Within a few weeks I understood that my mother-in-law was back to her normal self. She said she was going to be with me throughout. And I truly commend her for the strength she has shown so far. Being able to cast aside one's own child to be there for someone they hurt takes strength. Nonetheless, I was thankful for all the eye openers. And I stuck to my decision to not accept help from anyone. The only problem was, I had no clue as to how I would help myself. It's easy to decide that you'd be strong and never ask for help. But it's difficult to go about it.
It's only when I was making Maggi noodles for the kids one evening, that I realized that things were pretty bad. Things were very bad. My son asked me if I could add some extra veggies in his Maggi and I actually said no. Because we couldn't afford to. My children were eating Maggi for dinner! The sole food item that is famous for being single people's source of survival. Cheap and easy to cook. And I couldn't even do a little extra for them, considering how broke we were. On that day, in my kitchen, I started thinking. I realized that I'd have to pay their term fees soon. I'd have to get them new clothes at some point as they were growing children and would outgrow all their clothes sooner or later. I'd have to pay for school trips, tuition, birthday parties and what not.
It was on that day that I started thinking about everything that landed me in this position today. I was a strong woman who reacted when she found out that her husband hadn't been faithful to her. But I was a strong woman in a man's world. A world where I was taught from the time I was a mere child that I was to be married some day, and that I was to learn to be a good wife and mother, and a good daughter-in-law to my husband's family. I was raised to learn to cook at a young age because that's what good girls do. I was raised without being taught the importance of a good education because I was to be married off anyway. I was told that husbands cared for their wives and wives cared for their children. I still remember how I took up English Literature for my degree in a small college, in a small town, merely because I wanted to keep myself occupied till I got married. The trend 15 years ago was for girls to get married soon after their graduation. Very few women wanted to pursue a career and I was surely not one of them. Even before getting married, or even getting to meet my future husband, I was already in love with him. I was in love with the idea of being in love. That's what my society taught me. That's what Bollywood and all those Tamil movies taught me. I looked forward to meeting my knight in shining armor, my Prince Charming. The idea of a damsel in distress appealed to me.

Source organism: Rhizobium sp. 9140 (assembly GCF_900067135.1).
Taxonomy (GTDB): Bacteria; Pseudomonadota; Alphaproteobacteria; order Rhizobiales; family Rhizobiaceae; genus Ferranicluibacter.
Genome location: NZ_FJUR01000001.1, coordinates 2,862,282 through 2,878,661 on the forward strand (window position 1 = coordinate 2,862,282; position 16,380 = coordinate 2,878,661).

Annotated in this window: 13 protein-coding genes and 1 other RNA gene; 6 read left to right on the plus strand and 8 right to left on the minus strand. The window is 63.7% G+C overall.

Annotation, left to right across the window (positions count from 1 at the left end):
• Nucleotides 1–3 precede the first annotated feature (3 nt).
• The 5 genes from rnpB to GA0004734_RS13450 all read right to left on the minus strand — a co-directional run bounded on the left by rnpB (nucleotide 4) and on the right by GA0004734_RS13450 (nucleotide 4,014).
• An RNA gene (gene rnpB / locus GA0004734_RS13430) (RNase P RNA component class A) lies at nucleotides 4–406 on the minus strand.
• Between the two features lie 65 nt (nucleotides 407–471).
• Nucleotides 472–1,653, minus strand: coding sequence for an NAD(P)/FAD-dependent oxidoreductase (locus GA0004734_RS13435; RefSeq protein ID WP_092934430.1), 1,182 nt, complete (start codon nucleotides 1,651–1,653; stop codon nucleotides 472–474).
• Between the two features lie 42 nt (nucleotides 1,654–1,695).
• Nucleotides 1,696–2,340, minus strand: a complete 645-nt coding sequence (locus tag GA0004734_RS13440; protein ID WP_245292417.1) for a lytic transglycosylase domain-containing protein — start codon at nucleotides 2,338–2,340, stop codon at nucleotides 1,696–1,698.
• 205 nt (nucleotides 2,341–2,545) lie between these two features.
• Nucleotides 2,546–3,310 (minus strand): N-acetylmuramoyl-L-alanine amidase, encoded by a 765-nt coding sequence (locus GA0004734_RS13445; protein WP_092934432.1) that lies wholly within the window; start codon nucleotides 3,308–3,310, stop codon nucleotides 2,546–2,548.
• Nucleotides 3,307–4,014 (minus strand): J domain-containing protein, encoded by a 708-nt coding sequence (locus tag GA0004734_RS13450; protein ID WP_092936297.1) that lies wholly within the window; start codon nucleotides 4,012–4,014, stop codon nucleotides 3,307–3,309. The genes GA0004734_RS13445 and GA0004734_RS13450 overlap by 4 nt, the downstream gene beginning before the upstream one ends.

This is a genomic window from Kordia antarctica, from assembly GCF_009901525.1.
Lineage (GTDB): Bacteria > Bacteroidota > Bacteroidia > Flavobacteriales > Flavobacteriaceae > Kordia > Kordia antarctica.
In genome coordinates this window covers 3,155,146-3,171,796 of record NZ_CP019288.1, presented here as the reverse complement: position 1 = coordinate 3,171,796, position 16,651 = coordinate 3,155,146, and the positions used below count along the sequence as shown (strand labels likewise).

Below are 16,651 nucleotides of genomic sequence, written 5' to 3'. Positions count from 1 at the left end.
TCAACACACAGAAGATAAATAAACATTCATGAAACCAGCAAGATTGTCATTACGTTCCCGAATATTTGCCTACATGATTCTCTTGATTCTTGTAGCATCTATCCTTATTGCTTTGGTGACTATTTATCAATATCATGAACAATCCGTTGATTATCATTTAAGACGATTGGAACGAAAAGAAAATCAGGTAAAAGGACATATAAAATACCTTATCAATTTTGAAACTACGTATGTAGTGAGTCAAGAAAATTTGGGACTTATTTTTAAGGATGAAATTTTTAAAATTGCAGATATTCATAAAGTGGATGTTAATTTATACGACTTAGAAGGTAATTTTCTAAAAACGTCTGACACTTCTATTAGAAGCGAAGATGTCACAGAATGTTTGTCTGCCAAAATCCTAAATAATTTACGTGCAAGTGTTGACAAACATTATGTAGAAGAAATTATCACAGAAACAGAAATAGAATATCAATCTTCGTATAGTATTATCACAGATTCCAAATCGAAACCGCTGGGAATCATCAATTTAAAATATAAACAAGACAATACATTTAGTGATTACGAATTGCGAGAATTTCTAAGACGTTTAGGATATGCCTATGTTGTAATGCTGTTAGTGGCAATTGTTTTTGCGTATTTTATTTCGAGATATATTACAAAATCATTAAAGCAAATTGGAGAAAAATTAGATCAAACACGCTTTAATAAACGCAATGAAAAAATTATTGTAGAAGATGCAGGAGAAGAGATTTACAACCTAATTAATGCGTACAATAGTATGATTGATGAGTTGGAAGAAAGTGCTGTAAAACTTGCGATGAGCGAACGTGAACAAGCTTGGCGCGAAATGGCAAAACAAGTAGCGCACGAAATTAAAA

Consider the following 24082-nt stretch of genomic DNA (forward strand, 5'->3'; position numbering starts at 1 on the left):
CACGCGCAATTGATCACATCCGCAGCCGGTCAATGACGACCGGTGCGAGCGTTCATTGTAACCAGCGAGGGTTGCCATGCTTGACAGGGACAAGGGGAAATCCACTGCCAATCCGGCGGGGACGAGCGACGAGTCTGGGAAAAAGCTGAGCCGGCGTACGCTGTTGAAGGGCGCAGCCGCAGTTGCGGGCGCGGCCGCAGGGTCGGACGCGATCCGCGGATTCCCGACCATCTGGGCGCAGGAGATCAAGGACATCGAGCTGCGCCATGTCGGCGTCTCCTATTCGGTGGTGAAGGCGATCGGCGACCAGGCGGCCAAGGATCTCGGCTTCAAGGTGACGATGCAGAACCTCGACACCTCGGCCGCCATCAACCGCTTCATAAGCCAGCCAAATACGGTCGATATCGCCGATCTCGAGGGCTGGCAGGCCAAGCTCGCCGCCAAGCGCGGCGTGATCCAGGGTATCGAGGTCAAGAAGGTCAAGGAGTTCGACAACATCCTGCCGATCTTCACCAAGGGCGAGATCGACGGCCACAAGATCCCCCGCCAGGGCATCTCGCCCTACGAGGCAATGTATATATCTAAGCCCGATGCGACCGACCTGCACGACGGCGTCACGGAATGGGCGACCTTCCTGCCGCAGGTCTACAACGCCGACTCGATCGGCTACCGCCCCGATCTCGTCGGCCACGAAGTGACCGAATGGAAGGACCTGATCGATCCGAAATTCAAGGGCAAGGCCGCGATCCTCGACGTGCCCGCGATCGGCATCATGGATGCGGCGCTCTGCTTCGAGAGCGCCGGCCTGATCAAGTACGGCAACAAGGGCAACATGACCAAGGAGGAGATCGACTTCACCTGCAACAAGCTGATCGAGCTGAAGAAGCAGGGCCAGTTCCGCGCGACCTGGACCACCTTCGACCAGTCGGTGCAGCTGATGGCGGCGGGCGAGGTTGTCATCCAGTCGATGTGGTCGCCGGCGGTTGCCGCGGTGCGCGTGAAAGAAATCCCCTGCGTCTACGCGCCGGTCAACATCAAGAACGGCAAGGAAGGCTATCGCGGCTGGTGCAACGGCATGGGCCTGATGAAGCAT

When I look at the girls today, I'm glad to see a difference. Times surely have changed for the better, I guess. Parents do emphasize on the importance of a good education. There are fewer house-wives than before. Girls are told that they should work hard and study well so that they'd have a career when they grow up. They're made to believe that a career was to be their future. I made a promise to myself and to my daughter that she would only have to worry about a career. That becoming independent should be her only concern. She should first get a job, and then marry someone of her choice. I would advice her to forget the wedding bells and try to be best-friends with her husband. Her life would be different from mine. And mine wouldn't end like this either. I would set things right in my life. I would rise from the ashes and secure the lives of my children. I promised myself. A promise I intended to keep. For, it was time for me to be a truly strong and independent woman, and it didn't matter that I was living in a man's world.